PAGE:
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New York City's Chief Housing Officer To Resign

New York City Chief Housing Officer Jessica Katz plans to step down this summer from her post in city government, leaving a significant hole in Mayor Eric Adams’ administration.

Jessica Katz and Mayor Eric Adams in December 2022.

Katz told Gothamist she plans to step down from her position in city government this summer. Katz was appointed to the newly created position in the first weeks of Adams' mayoralty, serving as a point person for the city's various agencies that deal with housing and homelessness, such as the Department of Housing Preservation and Development, the New York City Housing Authority and the Department of Social Services.

“I kind of made a list for myself of what I wanted to do when I started this, and I've been working my way down that list, so I think now's the right time,” Katz told Gothamist.

She said she is unsure of her next moves and intends to take the summer off.

City officials told Gothamist that it is unclear who would replace Katz, adding that they may scrap the position altogether with Katz’s departure, currently planned for early July.

Katz, who worked for HPD under mayors Bill de Blasio and Michael Bloomberg, then for supportive housing provider Lantern, helped build Adams’ housing blueprint with a view to creating a permanent solution for homelessness. The plan created a citywide strategy for the first time, facilitating affordable housing development and quickening the transition process from shelter to homes, she told Gothamist.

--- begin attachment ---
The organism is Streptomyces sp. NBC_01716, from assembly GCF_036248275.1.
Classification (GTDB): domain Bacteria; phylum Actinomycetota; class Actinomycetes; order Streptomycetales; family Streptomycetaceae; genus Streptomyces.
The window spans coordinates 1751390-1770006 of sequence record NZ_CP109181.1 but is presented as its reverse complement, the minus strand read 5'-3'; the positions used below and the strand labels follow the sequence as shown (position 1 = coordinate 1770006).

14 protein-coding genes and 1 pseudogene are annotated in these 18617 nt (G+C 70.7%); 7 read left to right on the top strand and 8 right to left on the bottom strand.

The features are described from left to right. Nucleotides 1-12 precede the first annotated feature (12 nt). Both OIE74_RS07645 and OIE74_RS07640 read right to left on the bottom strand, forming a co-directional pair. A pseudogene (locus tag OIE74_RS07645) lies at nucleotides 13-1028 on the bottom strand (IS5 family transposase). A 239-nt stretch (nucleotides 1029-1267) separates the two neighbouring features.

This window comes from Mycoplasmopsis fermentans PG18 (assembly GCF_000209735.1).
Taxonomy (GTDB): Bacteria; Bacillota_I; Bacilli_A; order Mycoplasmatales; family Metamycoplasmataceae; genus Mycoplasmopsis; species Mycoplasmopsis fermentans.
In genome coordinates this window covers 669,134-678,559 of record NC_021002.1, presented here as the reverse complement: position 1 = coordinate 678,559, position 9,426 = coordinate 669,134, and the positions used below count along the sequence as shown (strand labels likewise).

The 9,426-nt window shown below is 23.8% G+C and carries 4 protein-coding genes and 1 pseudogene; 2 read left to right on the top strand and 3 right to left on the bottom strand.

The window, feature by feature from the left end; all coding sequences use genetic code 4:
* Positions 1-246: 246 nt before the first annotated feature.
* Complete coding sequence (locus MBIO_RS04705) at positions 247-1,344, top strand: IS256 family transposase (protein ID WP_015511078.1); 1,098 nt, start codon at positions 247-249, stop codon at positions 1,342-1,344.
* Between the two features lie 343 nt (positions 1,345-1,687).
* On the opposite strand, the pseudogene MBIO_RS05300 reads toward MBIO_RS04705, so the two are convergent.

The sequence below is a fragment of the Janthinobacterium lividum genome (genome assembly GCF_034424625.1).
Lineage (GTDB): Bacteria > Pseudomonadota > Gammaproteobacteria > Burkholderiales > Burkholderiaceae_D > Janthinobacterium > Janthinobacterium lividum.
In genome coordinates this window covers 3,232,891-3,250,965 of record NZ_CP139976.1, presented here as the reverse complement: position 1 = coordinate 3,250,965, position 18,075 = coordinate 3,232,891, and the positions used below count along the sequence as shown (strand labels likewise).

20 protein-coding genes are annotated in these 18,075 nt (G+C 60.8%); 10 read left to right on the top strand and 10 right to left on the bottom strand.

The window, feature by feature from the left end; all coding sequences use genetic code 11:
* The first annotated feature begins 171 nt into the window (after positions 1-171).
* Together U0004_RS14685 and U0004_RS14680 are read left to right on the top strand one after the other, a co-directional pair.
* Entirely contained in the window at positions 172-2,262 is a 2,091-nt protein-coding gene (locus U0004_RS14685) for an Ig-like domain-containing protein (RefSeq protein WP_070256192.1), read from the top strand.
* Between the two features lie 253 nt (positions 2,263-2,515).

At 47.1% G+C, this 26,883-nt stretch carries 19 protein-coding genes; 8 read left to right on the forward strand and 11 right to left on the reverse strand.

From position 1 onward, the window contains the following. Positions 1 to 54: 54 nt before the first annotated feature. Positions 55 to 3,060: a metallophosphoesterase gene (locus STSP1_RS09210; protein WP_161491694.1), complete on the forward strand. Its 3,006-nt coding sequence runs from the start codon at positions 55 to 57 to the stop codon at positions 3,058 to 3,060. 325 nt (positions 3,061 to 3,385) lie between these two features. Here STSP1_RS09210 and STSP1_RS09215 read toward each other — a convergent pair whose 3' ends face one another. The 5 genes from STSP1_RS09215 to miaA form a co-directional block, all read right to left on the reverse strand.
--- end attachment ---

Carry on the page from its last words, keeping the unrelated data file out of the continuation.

“I think for a generation or more, we've looked for every other reason why homelessness exists or why it's so persistent in our city and in a way that almost seems to blame the people who have become homeless,” Katz said. 

Homelessness has soared to record levels under Adams, following the end of the state’s eviction moratorium, critical staffing shortages at city agencies and multiple months of record-breaking rents. The recent rise in newly arrived migrants in NYC is also putting pressure on housing and social services, Katz said.

Katz played a pivotal role in changes to NYCHA, including the plan to move the more than 25,000 units to the NYCHA Preservation Trust and source funding via Section 8 and private management while maintaining city control.

Katz also publicly criticized the idea of having a unit-creation goal in mind as part of the city's housing strategy, but in December, Adams reversed course, declaring a "moonshot" goal of adding 500,000 new units in the city over the next decade.